The project will examine the dependencies in the triangle of bilateral relations between the Ottomans, the Safavids, and the Habsburgs. The series of Ottoman-Safavid wars in the extremely vibrant period of the late 16th c. and early 17th c. temporarily hindered the military activity of the Porte in the Mediterranean and Central Europe. They were hence beneficial for both branches of the Habsburg dynasty – prime antagonists of the Ottoman advance to the West. Furthermore, the perception of the Ottomans as a common enemy lead to several ambitious plans for cooperation and anti-ottoman alliances. The project will explore how the Imperial court in Vienna/Prague understood the Ottoman-Safavid rivalry and tried to take advantage of it. By examining written sources, produced by the Habsburg court and its diplomatic network, the research will aim at outlining the degree of acquaintance with different aspects of the manifold bilateral relations between the two Muslim states. Due to the lack of permanent contacts between the Emperor and the Shah, it was the Habsburg intelligence in Istanbul that regularly provided Vienna/Prague with the latest information regarding the developments in the Ottoman-Safavid relations. The poorly studied crucial practices of collecting and delivering information and its vital importance for the decision-making process will come to light.
Narrating AI. Speculating through Science and Fiction on the Future of Machine and Human Intelligence
The proposed research project offers an interdisciplinary model for analyzing artificial intelligence (AI)—through a study of its treatment in contemporary art (primarily literature and film/TV). It seeks to provide a robust foundation for thinking about the future of intelligence by engaging with promising methods and theories in current AI research and adapting them to the apparatuses of disciplines from the humanities and social sciences. This interventention is meant to facilitate the transfer of analytical knowledge between scholarly fields as varied as AI research, philosophy, sociology, and literary studies; it aims to create mental space for conceptual cross-pollination and methodological innovation. The assembled theoretical and methodological apparatus will be evaluated against close readings of a wide range of contemporary speculative fictions (SF) involving AI characters or narrators. SF is seen as a material-semiotic space for thought experimentation at various scales: it permits the kind of imaginative work which is necessary in the invoked disciplines, whenever complex counterfactual scenarios need to be modeled. SF offers a unique advantage in this respect, since it combines parameters for world modeling that are of interdisciplinary interest, and since a wide range of analytical tools have already been developed and adapted to analyze it.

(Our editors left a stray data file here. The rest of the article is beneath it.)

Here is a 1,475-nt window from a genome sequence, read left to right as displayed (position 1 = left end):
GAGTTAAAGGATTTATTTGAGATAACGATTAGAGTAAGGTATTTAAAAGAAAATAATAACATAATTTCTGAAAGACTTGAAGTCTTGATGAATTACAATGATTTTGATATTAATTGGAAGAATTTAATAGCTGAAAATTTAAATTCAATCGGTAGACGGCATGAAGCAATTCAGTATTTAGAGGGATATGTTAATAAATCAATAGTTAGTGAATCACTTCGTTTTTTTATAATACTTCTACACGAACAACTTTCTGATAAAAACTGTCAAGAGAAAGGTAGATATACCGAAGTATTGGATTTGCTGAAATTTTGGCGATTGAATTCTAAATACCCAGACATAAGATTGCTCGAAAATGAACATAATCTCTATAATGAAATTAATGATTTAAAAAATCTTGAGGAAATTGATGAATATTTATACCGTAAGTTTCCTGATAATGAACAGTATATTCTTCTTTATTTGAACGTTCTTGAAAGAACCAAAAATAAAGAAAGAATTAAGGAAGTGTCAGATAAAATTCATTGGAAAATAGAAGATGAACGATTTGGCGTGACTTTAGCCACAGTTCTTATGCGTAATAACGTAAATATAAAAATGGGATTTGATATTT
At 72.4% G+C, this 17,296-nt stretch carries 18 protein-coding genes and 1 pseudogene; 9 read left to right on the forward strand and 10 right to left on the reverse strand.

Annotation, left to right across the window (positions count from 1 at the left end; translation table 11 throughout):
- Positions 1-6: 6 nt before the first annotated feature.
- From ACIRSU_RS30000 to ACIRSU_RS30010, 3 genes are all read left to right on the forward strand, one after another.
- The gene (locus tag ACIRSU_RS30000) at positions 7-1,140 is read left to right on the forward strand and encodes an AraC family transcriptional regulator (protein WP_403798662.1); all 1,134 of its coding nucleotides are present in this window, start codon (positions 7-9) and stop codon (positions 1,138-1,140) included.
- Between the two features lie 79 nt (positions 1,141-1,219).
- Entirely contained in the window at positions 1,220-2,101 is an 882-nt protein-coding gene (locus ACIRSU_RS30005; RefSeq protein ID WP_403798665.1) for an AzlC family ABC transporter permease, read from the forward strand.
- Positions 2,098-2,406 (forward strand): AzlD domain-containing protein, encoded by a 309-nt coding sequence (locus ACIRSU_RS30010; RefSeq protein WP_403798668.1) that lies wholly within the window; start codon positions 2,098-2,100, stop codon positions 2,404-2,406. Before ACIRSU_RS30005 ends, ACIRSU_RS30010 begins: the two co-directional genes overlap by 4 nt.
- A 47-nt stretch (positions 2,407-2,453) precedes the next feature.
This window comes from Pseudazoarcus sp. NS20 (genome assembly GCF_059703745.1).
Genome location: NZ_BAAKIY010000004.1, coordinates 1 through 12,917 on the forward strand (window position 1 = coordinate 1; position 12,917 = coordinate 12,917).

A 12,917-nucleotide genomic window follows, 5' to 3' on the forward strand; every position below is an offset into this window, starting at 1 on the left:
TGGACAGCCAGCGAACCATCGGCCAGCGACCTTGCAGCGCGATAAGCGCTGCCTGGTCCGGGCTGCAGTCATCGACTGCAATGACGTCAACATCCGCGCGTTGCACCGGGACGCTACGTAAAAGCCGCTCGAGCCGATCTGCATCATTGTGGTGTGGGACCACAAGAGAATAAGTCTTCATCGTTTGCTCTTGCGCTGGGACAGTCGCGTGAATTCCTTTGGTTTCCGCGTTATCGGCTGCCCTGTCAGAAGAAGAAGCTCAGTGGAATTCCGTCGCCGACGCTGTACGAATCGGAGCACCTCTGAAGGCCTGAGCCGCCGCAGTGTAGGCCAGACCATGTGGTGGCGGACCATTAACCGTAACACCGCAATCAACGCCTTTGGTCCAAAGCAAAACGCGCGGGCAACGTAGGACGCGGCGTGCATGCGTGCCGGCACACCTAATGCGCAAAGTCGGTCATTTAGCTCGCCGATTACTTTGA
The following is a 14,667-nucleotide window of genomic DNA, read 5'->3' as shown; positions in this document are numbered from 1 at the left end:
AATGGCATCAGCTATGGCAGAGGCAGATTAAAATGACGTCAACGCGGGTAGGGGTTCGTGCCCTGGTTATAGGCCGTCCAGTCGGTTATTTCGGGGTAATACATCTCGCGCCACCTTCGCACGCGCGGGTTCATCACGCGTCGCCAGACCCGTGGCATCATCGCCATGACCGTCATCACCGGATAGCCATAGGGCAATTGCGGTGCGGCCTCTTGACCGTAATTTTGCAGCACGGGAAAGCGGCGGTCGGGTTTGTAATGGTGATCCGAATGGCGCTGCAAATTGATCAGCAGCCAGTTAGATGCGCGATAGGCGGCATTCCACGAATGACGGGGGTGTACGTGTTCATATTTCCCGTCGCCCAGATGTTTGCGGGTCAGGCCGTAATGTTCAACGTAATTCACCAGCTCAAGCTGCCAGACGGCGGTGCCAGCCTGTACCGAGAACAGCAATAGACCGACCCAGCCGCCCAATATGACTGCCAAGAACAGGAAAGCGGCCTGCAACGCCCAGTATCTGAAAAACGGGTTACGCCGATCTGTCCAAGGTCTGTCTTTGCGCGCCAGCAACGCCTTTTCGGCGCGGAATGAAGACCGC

Feminism beyond the Body: Towards a Feminist Theory of Disembodiment
Feminisms have always liked the body. The reason is somewhat reactionary, and the reaction is largely forgotten throughout centuries. It is rooted in Aristotle’s hylomorphism and its identification of the feminine principle with ugliness. Embracing this identification becomes the locus classicus of feminist philosophy’s project to institute femininity as both embodied and rational. Two sources have inspired feminist theorists to reduce and thus defend philosophical femininity as symptomatically embodied: Plotinus (Enneads, III.6) and Irigaray’s interpretation of him (Speculum of the Other Woman). In this project I critique Irigaray’s reading as central to demystifying the reduction of femininity to embodiment. My aim is to then build on this critique and offer a trajectory of interpreting femininity and womanhood as equally relevant to the Plotinian ideal of disembodiment which has traditionally been in turn reduced to a masculine project.
Hidden Madness: Mental Health Governance in Socialist Bulgaria